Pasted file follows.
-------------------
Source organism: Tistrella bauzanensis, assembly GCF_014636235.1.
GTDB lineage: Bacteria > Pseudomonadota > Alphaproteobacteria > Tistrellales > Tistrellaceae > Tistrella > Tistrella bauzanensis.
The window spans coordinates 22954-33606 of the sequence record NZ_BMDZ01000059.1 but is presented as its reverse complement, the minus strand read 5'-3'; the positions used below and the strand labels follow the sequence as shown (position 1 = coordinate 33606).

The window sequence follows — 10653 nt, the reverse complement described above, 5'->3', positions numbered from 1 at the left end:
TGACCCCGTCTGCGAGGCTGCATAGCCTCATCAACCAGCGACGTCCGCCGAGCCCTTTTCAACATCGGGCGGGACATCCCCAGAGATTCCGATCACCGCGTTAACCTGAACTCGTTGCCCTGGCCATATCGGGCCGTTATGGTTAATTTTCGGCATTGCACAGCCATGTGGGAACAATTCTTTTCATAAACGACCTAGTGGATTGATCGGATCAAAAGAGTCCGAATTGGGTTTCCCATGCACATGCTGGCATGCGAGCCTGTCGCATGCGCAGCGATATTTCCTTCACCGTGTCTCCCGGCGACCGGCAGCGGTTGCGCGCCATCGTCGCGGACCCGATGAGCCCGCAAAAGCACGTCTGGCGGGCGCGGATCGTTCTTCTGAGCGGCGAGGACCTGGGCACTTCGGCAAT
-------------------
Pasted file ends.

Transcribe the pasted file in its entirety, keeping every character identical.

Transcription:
Source organism: Tistrella bauzanensis, assembly GCF_014636235.1.
GTDB lineage: Bacteria > Pseudomonadota > Alphaproteobacteria > Tistrellales > Tistrellaceae > Tistrella > Tistrella bauzanensis.
The window spans coordinates 22954-33606 of the sequence record NZ_BMDZ01000059.1 but is presented as its reverse complement, the minus strand read 5'-3'; the positions used below and the strand labels follow the sequence as shown (position 1 = coordinate 33606).

The window sequence follows — 10653 nt, the reverse complement described above, 5'->3', positions numbered from 1 at the left end:
TGACCCCGTCTGCGAGGCTGCATAGCCTCATCAACCAGCGACGTCCGCCGAGCCCTTTTCAACATCGGGCGGGACATCCCCAGAGATTCCGATCACCGCGTTAACCTGAACTCGTTGCCCTGGCCATATCGGGCCGTTATGGTTAATTTTCGGCATTGCACAGCCATGTGGGAACAATTCTTTTCATAAACGACCTAGTGGATTGATCGGATCAAAAGAGTCCGAATTGGGTTTCCCATGCACATGCTGGCATGCGAGCCTGTCGCATGCGCAGCGATATTTCCTTCACCGTGTCTCCCGGCGACCGGCAGCGGTTGCGCGCCATCGTCGCGGACCCGATGAGCCCGCAAAAGCACGTCTGGCGGGCGCGGATCGTTCTTCTGAGCGGCGAGGACCTGGGCACTTCGGCAAT